Iatrogenic Transmission of Hepatitis C Virus (HCV) by an Anesthesiologist: Comparative Molecular Analysis of the HCV-E1 and HCV-E2 Hypervariable Regions Academic Article uri icon


  • Transmission of hepatitis C virus (HCV) from infected health care workers to patients rarely occurs. In 2003, a cluster of patients with HCV infection was identified at a medical center in Israel. All patients had a common history of various surgical procedures performed during the period 2001-2003. All patients had been anesthetized by an anesthesiologist who was an injection drug user and was infected with genotype 2a HCV. Screening was initiated by the hospital to identify newly infected patients with HCV infection and to determine the source of the iatrogenic HCV infection outbreak using comparative molecular analysis of the HCV E1 and HCV E2 hypervariable regions (HVR1 and HVR2). A total of 1200 patients who were anesthetized by the anesthesiologist (the related group) and 873 hospital personnel and patients anesthetized by other anesthetists (the unrelated group) were examined. Serum samples were screened for anti-HCV antibodies, HCV RNA, and genotype. Sequence analysis of HVR1 and HVR2 was performed after reverse-transcriptase polymerase chain reaction. HCV type 2a was found in 33 patients in the related group but in only 1 patient in the unrelated group. The differences between the sequences isolated from the related group serum samples and the sequences isolated from genotype 2a control group serum samples (obtained from 15 patients) were highly statistically significant. The genetic distances from the anesthesiologist sequence were 1.4%-4.4% in the HVR1 and 0%-3% in the HVR2 in the related group serum samples, whereas in the HCV genotype 2a control group serum samples, the genetic distances were 22%-45% and 10%-35%, respectively. Molecular analysis revealed sequence similarity of HVR1 and HVR2 in the related group, suggesting that the anesthesiologist with chronic HCV infection may have transmitted HCV to 33 patients.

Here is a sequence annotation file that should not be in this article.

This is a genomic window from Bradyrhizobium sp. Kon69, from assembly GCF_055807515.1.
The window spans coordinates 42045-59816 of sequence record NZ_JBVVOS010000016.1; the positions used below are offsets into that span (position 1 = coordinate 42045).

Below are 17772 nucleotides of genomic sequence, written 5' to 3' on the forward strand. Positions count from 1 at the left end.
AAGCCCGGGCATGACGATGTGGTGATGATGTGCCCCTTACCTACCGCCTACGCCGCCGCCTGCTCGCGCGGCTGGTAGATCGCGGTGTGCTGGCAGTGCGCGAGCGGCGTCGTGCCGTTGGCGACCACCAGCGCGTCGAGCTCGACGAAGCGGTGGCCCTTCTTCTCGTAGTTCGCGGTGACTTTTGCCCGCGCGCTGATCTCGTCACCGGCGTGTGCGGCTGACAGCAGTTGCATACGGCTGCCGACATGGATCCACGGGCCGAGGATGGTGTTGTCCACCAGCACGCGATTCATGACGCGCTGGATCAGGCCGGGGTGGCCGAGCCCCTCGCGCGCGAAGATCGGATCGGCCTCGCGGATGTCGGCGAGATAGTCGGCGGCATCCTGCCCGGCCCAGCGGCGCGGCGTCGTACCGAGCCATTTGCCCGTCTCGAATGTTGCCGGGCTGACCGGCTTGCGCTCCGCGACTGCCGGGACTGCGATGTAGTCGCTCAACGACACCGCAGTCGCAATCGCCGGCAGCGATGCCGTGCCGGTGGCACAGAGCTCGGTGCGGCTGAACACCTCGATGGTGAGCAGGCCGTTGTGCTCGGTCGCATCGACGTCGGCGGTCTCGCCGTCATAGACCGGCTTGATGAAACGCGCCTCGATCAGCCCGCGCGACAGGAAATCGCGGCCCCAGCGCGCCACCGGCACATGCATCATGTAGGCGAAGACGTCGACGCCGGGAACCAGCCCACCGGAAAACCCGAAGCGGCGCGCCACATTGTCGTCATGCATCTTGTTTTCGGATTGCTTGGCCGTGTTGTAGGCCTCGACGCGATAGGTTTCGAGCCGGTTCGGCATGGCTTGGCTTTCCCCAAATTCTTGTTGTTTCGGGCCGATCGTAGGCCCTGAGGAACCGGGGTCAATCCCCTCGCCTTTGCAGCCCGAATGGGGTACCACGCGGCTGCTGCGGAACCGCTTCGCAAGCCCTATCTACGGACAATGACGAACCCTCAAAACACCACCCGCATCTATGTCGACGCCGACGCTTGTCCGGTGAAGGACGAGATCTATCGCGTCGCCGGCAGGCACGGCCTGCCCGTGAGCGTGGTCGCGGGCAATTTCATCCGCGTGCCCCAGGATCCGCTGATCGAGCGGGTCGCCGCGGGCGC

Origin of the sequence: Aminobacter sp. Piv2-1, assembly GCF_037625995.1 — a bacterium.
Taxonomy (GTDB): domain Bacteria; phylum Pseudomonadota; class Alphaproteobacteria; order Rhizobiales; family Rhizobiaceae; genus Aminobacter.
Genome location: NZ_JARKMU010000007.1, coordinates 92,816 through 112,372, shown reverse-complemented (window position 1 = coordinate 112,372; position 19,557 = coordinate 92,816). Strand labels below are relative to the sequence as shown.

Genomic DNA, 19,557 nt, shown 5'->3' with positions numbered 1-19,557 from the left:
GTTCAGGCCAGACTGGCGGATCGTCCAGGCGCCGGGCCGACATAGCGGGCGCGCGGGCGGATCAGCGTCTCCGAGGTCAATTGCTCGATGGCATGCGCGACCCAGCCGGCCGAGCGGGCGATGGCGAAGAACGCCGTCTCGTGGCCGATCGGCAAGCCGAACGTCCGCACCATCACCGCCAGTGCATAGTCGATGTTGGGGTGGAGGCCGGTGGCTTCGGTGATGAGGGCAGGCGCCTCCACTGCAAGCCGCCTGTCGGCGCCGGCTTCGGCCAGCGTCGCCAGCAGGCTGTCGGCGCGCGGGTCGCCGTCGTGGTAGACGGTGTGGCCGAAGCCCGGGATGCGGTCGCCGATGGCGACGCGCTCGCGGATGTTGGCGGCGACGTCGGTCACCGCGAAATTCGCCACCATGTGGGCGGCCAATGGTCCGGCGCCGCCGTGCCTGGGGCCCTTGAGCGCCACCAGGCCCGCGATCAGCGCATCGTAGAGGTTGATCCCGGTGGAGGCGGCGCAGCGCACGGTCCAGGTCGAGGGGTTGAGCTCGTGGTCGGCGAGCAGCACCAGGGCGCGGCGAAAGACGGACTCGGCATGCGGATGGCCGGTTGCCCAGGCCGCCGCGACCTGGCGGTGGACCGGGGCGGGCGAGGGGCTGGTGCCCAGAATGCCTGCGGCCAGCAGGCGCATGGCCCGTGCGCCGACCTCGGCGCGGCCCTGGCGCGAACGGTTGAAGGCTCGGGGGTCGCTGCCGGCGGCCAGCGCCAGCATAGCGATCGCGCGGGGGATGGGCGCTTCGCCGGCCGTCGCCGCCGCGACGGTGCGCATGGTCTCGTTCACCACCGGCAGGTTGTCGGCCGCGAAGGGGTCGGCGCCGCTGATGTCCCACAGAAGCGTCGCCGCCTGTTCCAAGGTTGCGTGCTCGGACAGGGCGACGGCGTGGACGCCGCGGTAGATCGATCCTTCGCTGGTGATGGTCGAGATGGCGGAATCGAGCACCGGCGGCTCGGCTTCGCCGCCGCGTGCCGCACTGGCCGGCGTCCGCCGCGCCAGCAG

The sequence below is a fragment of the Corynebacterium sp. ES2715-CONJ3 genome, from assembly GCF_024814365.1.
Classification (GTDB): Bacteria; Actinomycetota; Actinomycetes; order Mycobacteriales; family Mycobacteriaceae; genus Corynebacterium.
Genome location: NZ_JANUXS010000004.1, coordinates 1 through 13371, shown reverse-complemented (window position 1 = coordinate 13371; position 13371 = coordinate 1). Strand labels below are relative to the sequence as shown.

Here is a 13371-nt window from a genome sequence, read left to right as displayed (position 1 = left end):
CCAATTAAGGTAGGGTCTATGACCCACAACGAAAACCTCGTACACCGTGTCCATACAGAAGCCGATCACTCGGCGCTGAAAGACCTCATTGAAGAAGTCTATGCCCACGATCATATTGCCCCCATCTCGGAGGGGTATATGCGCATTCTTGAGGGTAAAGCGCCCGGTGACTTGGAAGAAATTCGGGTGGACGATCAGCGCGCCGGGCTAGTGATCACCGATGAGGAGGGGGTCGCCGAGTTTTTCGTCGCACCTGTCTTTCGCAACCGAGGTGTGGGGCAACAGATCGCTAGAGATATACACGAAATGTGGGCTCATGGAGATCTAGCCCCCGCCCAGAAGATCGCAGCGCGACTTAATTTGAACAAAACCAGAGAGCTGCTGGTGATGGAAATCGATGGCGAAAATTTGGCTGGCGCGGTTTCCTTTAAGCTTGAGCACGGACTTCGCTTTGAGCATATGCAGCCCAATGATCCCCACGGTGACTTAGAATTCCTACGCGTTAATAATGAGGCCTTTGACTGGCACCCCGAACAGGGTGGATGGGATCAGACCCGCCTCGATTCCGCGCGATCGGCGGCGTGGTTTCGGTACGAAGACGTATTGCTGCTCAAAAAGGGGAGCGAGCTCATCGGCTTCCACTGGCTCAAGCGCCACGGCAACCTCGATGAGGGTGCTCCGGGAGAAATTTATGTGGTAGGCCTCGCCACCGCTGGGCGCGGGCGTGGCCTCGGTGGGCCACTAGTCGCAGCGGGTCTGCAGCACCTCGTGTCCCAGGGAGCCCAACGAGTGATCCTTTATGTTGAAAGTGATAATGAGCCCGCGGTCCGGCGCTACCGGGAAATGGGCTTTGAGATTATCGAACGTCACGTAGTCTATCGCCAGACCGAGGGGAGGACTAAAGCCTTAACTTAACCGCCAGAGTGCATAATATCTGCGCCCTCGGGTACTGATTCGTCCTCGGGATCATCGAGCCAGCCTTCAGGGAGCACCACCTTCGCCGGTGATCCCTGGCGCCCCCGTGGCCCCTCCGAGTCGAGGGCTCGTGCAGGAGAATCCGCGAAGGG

publication date

  • January 1, 2007